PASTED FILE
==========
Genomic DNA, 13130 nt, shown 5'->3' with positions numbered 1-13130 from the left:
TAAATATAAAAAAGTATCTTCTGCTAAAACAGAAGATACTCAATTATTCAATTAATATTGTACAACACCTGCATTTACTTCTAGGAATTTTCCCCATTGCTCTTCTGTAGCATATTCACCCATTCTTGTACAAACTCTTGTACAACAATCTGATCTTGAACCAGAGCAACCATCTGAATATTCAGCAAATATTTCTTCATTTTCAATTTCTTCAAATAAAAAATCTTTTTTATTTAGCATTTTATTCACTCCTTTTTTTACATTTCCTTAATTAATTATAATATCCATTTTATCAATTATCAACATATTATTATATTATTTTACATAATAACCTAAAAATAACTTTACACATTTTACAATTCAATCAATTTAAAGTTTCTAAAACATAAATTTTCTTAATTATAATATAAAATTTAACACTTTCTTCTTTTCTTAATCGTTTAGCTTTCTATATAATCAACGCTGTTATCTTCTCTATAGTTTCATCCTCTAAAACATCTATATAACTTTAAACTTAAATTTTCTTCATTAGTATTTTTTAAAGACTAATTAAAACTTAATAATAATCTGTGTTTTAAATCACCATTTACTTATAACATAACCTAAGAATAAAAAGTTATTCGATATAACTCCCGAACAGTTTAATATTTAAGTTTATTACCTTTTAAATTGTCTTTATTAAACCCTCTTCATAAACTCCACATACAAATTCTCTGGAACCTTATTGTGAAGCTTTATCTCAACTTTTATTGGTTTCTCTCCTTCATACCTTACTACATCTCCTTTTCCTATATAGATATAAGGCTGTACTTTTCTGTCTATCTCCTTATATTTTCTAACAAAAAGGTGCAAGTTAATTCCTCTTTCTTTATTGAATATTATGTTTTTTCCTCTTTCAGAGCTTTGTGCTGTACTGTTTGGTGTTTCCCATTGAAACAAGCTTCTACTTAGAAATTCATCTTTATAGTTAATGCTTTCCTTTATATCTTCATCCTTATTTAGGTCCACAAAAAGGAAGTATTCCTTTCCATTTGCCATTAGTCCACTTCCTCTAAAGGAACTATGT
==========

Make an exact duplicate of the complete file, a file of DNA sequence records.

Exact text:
Genomic DNA, 13130 nt, shown 5'->3' with positions numbered 1-13130 from the left:
TAAATATAAAAAAGTATCTTCTGCTAAAACAGAAGATACTCAATTATTCAATTAATATTGTACAACACCTGCATTTACTTCTAGGAATTTTCCCCATTGCTCTTCTGTAGCATATTCACCCATTCTTGTACAAACTCTTGTACAACAATCTGATCTTGAACCAGAGCAACCATCTGAATATTCAGCAAATATTTCTTCATTTTCAATTTCTTCAAATAAAAAATCTTTTTTATTTAGCATTTTATTCACTCCTTTTTTTACATTTCCTTAATTAATTATAATATCCATTTTATCAATTATCAACATATTATTATATTATTTTACATAATAACCTAAAAATAACTTTACACATTTTACAATTCAATCAATTTAAAGTTTCTAAAACATAAATTTTCTTAATTATAATATAAAATTTAACACTTTCTTCTTTTCTTAATCGTTTAGCTTTCTATATAATCAACGCTGTTATCTTCTCTATAGTTTCATCCTCTAAAACATCTATATAACTTTAAACTTAAATTTTCTTCATTAGTATTTTTTAAAGACTAATTAAAACTTAATAATAATCTGTGTTTTAAATCACCATTTACTTATAACATAACCTAAGAATAAAAAGTTATTCGATATAACTCCCGAACAGTTTAATATTTAAGTTTATTACCTTTTAAATTGTCTTTATTAAACCCTCTTCATAAACTCCACATACAAATTCTCTGGAACCTTATTGTGAAGCTTTATCTCAACTTTTATTGGTTTCTCTCCTTCATACCTTACTACATCTCCTTTTCCTATATAGATATAAGGCTGTACTTTTCTGTCTATCTCCTTATATTTTCTAACAAAAAGGTGCAAGTTAATTCCTCTTTCTTTATTGAATATTATGTTTTTTCCTCTTTCAGAGCTTTGTGCTGTACTGTTTGGTGTTTCCCATTGAAACAAGCTTCTACTTAGAAATTCATCTTTATAGTTAATGCTTTCCTTTATATCTTCATCCTTATTTAGGTCCACAAAAAGGAAGTATTCCTTTCCATTTGCCATTAGTCCACTTCCTCTAAAGGAACTATGT